gangster, comes to see him.
Ripley feels slighted by a local picture framer, a British young man trying to make ends meet. When Ripley is invited to a party at Jonathan's house, he overhears his host talking about him in the most shameless fashion. When Reeves appears on the scene, he realizes how is he going to get even with Jonathan. By recommending the man who spoke unkindly about him to Reeves, he will get his own revenge.
Since Jonathan is suffering from leukemia, Reeves entices him to perform a nasty job for him in Berlin and with the offer goes a visit to one of the top doctors in Germany. Jonathan, who feels repulsed by the indecent proposition realizes how cash strapped he is and complies, albeit reluctantly, with the gangster.
Of course, Jonathan is now vulnerable and Reeves knows perfectly well what he will ask him to do next. The second job involves the elimination of a mafioso that is causing problems for Reeves. Jonathan receives specific instructions about how to do the job, which is to take place on a train. To his surprise, Jonathan discovers that Ripley has come to help him. Tom feels his revenge on the picture framer is past history and since Jonathan is married and has a small boy, he steps into action.
Tom Ripley, is one of the most sophisticated bad guys ever created by the excellent Patricia Highsmith. This cool man is capable of doing some of the most daring things. Liliana Cavani, an Italian director with an eye for detail, set this story in her native land and also contributed with the adaptation of the novel with Charles McKeown. The result is an enjoyable film that will impress fans of this genre.
John Malkevich does a fabulous job with Tom Ripley. Mr. Malkovich clearly understood the nature of Ripley and gives a cool performance. Dougray Scott, who is seen as Jonathan, is perfectly cast as the picture framer dying from cancer. Ray Winstone does what he does best in his take of Reeves, a cruel man who wants to get rid of his enemies by paying other people to do the dirty thing for him. Lena Headey plays Sarah, Jonathan's wife, who is horrified when she discovers what her husband has done.
"Ripley's Game" shows a Liliana Cavani at a nice point in her career. The film has a beautiful music score by Ennio Morricone and a brilliant cinematography by Alfio Contini, who takes the film through several picturesque locations for the viewer's enjoyment.
The 2002 version of RIPLEY'S GAME compares favorably to Wim Wenders's film
from 1977, THE AMERICAN FRIEND. Director Cavani is adept at staging scenes
so that they are always interesting and compelling. The film has a sure
sense of forward thrust, which is indispensible for this type of material.
And Cavani conjures up some superior acting from all the principals in the
cast. It is easy to be impressed with John Malkovich's quiet malevolence as
Ripley. The mannered actor rivets his character from the opening, a
marvelously paced sequence leading to a swift climax that hooks the viewer
for the rest of the film. Ray Winstone and Lena Headey are more than
adequate in their support as well. If Ripley is the brain of the story, it
is Jonathan, Ripley's tormented victim, who must be the heart of it. And
this is why RIPLEY'S GAME is so fascinating and involving. We are drawn to
the machinations and danger, but also moved by Jonathan's tragic
implication. As good as the superb Bruno Ganz is with Wenders, Dougray Scott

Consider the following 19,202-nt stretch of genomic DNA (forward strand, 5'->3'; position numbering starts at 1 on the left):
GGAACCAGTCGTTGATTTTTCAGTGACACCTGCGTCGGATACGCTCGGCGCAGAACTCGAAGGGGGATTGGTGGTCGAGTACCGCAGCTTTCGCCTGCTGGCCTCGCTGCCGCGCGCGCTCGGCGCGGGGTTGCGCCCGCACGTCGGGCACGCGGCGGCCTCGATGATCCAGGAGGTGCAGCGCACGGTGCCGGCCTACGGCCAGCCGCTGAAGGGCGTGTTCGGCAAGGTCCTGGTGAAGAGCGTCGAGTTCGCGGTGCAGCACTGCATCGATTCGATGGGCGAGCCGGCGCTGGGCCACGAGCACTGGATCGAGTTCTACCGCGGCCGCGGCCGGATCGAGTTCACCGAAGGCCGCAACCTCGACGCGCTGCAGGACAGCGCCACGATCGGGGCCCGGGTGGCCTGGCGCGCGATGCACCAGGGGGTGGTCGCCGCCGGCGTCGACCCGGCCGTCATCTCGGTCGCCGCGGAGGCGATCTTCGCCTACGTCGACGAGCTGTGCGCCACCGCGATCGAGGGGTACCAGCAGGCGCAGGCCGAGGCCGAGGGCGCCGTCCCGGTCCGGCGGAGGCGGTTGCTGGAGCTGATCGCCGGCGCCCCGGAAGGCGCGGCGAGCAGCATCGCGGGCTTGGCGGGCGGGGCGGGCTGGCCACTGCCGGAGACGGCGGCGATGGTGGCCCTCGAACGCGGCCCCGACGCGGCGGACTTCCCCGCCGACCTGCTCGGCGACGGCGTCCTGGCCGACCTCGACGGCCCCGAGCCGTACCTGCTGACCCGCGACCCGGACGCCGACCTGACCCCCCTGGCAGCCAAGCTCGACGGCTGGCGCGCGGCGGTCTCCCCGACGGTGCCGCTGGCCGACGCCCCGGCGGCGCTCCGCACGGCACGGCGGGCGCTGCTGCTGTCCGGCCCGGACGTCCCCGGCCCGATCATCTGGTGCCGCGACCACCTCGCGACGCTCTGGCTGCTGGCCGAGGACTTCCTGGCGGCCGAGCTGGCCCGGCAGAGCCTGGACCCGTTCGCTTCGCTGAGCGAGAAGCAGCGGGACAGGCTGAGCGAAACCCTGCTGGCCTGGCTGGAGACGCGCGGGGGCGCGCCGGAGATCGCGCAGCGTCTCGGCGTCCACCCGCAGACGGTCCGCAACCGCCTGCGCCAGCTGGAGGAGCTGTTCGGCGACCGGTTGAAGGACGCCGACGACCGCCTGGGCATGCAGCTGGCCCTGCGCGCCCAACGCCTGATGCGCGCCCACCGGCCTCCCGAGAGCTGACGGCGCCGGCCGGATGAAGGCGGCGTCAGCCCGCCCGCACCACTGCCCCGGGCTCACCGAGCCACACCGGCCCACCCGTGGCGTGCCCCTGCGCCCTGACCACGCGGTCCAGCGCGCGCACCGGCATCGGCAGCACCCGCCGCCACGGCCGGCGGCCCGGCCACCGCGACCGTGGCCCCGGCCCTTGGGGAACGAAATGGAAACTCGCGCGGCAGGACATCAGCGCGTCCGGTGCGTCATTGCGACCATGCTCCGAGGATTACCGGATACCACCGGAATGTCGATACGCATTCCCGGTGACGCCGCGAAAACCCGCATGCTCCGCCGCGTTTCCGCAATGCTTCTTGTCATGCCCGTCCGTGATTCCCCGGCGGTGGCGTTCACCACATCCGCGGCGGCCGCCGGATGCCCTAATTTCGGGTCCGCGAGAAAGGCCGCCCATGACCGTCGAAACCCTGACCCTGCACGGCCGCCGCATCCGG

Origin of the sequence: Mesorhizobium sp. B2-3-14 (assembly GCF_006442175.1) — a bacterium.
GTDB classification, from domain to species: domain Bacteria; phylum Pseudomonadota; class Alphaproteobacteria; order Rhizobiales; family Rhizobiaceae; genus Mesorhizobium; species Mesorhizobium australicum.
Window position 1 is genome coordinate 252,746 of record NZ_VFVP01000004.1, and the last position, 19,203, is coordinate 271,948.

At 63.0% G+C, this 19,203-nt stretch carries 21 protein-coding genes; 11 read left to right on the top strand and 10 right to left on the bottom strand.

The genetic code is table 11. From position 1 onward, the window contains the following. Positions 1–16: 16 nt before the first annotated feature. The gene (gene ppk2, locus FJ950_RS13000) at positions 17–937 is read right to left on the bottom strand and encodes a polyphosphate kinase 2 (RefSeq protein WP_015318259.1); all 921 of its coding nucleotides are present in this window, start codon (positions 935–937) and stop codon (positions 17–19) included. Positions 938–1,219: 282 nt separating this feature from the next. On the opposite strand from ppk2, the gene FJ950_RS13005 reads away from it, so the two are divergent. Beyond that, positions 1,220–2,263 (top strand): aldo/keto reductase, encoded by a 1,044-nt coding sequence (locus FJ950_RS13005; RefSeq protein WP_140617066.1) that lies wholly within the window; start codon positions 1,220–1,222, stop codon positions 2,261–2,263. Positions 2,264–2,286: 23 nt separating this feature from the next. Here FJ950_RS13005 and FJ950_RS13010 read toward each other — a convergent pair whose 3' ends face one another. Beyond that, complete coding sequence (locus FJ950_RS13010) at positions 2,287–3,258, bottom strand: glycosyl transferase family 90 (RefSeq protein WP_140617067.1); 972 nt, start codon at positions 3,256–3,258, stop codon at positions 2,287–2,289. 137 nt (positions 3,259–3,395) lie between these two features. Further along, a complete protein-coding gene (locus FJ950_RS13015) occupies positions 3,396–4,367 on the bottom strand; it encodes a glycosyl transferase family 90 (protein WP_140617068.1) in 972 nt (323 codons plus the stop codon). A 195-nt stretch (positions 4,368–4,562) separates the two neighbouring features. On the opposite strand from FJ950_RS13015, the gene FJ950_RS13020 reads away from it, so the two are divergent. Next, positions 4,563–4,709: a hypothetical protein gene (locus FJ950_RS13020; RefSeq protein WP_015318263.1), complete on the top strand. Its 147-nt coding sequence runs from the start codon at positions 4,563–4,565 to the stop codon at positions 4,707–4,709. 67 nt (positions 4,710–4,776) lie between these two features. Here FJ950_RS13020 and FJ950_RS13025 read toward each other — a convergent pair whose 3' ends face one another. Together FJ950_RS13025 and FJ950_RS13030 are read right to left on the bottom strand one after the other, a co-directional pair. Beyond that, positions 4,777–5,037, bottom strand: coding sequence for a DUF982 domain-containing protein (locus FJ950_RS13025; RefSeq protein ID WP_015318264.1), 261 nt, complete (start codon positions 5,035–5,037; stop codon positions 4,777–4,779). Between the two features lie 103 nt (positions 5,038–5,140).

in the present film may even be slightly better. This is the kind of role
that demands everything from an actor, and Scott delivers it all with
complete conviction. It's an example of perfect casting, and Scott deserves
to be applauded for it.
Beautifully shot by Alfio Contini, and scored with genius by Ennio Morricone, RIPLEY'S GAME does not quite approach the stylistic brilliance of Wenders's mournful cityscapes in THE AMERICAN FRIEND. But Malkovich's performance is at least the equal of Dennis Hopper's and Dougray Scott gives Bruno Ganz more than worthy competition.
In Ripley's Game, the latest screen adaptation of Patricia Highsmith's
series of novels, John Malkovich plays Tom Ripley, the bisexual art
connoisseur whose game is manipulation of people for his own ends. The film
directed by 70-year old Liliana Cavani, is entertaining but lacks the
probing subtlety of Wim Wenders The American Friend, a 1979 Ripley
adaptation. Ripley is an unscrupulous art dealer and also a cold-blooded
killer. He is cerebral, wealthy, charming, talented, and entirely without
principle with something clever to say about everything, even murder. "The
most interesting thing", he says, "about doing something terrible is often,
in a few days, you can't even remember it." Ripley justifies his acts by
saying that they rid the world of useless predators. Malkovich's performance
keeps the film afloat, though his smug, sinister persona often borders on
camp and Dougray Scott is unconvincing as picture framer Jonathan
Ripley's Game takes place about twenty years after Anthony Minghella's The Talented Mr. Ripley leaves off. Ripley (Malkovich) has married into wealth and now resides in a luxurious Italian villa with his wife Luisa (Chiara Caselli), a professional harpsichord player. When an old crony, Reeves (Ray Winstone) asks him for help in dealing with Berlin mobsters threatening his business, Ripley thinks of a local art restorer and picture framer, Jonathan Trevanny (Scott) who is known to be dying of leukemia. Trevanny is a good candidate in Ripley's mind because he recently insulted him at a party by blurting out "That's the trouble with Ripley-too much money and no taste." Ripley's interest, however, is mostly in the pleasure involved of seeing a mild family man turned into a cold-blooded assassin, no matter how implausible the scenario might be. Trevanny falls for the bait and collects $100,000 to kill a Russian at the zoo.